It is a surprizing Reflection, that these noble Hebrew Poets shou'd have written with such admirable Vigour three Thousand Years ago; and that, instead of improving, we should affect to despise them; as if, to write smoothly, and without the Spirit of Imagery, were the true Art of Poetry, because the only Art we practise. It puts me in Mind of the famous Roman Lady, who suppos'd, that Men had, naturally, stinking Breaths, because she had been us'd to it, in her Husband.

The most obvious Defect in our Poetry, and I think the greatest it is liable to, is, that we study Form, and neglect Matter. We are often very flowing, and under a full Sail of Words, while we leave our Sense fast aground, as too weighty to float on Frothiness; We run on, upon false Scents, like a Spaniel, that starts away at Random after a Stone, which is kept back in the Hand, though It seem'd to fly before him. To speak with Freedom on this Subject, is a Task of more Danger than Honour; for few Minds have real Greatness enough to consider a Detection of their Errors, as a Warning to their Conduct, and an Advantage to their Fame; But no discerning Judgment will consider it as ill Nature, in one Writer, to mark the Faults of another. A general Practice of that Kind wou'd be the highest Service to poetry. No Disease can be cur'd, till its Nature is examin'd; and the first likely Step towards correcting our Errors, is resolving to learn impartially, that we have Errors to be corrected.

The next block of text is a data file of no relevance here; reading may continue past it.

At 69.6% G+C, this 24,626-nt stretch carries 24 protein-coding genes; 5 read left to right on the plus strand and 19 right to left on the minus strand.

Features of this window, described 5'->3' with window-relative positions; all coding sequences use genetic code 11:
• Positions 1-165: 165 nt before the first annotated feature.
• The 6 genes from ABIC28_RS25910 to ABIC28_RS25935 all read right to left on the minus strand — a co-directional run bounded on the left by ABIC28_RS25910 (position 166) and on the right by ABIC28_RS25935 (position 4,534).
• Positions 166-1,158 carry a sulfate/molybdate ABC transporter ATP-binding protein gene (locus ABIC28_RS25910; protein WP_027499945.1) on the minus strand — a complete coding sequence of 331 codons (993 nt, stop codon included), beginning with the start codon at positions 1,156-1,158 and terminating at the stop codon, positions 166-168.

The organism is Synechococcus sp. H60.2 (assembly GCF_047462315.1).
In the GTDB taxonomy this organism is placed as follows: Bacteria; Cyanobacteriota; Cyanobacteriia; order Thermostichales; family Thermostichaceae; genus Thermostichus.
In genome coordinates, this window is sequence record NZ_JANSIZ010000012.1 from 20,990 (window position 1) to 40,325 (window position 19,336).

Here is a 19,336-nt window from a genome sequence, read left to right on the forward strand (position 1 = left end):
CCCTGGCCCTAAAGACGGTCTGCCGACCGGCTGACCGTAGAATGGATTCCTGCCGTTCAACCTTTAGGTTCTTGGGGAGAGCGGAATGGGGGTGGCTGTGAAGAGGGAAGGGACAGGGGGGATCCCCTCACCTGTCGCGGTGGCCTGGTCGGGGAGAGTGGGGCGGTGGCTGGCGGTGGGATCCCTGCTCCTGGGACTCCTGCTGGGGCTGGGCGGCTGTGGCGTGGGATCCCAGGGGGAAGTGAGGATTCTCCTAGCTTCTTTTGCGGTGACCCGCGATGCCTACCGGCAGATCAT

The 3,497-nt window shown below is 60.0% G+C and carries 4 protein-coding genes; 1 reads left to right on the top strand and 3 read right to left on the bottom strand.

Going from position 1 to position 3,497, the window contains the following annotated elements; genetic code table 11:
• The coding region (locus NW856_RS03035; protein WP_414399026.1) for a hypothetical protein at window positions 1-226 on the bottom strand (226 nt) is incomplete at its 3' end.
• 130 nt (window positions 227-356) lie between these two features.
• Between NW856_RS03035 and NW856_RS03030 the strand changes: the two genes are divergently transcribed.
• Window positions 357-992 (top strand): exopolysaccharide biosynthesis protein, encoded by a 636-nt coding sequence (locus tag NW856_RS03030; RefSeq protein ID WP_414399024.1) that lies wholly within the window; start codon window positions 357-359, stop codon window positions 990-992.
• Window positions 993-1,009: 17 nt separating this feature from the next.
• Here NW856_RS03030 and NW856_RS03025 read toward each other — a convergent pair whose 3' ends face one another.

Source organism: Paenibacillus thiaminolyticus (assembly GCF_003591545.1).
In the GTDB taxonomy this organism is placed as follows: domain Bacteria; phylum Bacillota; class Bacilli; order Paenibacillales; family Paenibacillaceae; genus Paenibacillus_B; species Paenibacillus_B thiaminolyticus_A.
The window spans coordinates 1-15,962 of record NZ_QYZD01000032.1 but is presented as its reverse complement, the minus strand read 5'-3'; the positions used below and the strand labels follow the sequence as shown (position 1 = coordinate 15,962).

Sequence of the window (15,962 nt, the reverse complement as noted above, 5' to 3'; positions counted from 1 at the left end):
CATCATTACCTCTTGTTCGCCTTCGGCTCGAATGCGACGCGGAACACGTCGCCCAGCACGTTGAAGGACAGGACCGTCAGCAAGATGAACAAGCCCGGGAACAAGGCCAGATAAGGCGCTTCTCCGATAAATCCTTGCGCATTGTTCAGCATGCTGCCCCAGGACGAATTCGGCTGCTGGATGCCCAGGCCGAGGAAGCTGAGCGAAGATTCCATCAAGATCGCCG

I will, therefore, with much Freedom, but no manner of Malice, remark an Instance or two, from no mean Writers, to prove, that our Poetry has been degenerating apace into mere Sound, or Harmony; nor ought This to be consider'd as an invidious Attempt, since whatever Pains we take, about polishing our Numbers, where we raise not our Meaning, are as impertinently bestowed, as the Labour wou'd be, of setting a broken Leg after the Soul has left the Body. The Gunners have a Custom, when a Ball is too little for the Bore of their Canon, to wrap Towe about it, till it fills the Mouth of the Piece; after which, it is discharg'd, with a Thunder, proportionable to the Size of the Gun; But its Execution at the Mark, will immediately discover, that the Noise of the Discharge was a great deal too big for the Diameter of the Bullet. It is just the same thing with an unsinewy Imagination, sent abroad in sounding Numbers; The Loftiness of the Expression will astonish shallow Readers into a temporary Admiration, and support it, for a while; but the Bounce, however loud, goes no farther than the Ear; The Heart remains unreach'd by the Languor of the Sentiment.

Poetry, the most elevated Exertion of human Wit, is no more than a weak and contemptible Amusement, wanting Energy of Thought, or Propriety of Expression. Yet we may run into Error, by an injudicious Affectation of attaining Perfection, as Men, who are gazing upward, when they shou'd be looking to their Footsteps, stumble frequently against Posts, while they have the Sun in Contemplation.

In attempting, for Example, to modernize so lofty an Ode as the 104th Psalm, the Choice of Metaphors shou'd, methinks, have been considered, as one of the most remarkable Difficulties. There seems to have been a Necessity, that they shou'd be noble, as well as natural; and yet, if too much rais'd, they wou'd endanger an Extinction of the Charms, which they were design'd to illustrate. That powerful Imagination of 'the Sea, climbing over the Mountains Tops, and rushing back, upon the Plains, at the Voice of God's Thunder,' ought certainly to have been express'd with as much Plainness as possible: And, to demonstrate how ill the contrary Measure has succeeded, one need only observe how it looks in Mr. Trapp's Metaphorical Refinement.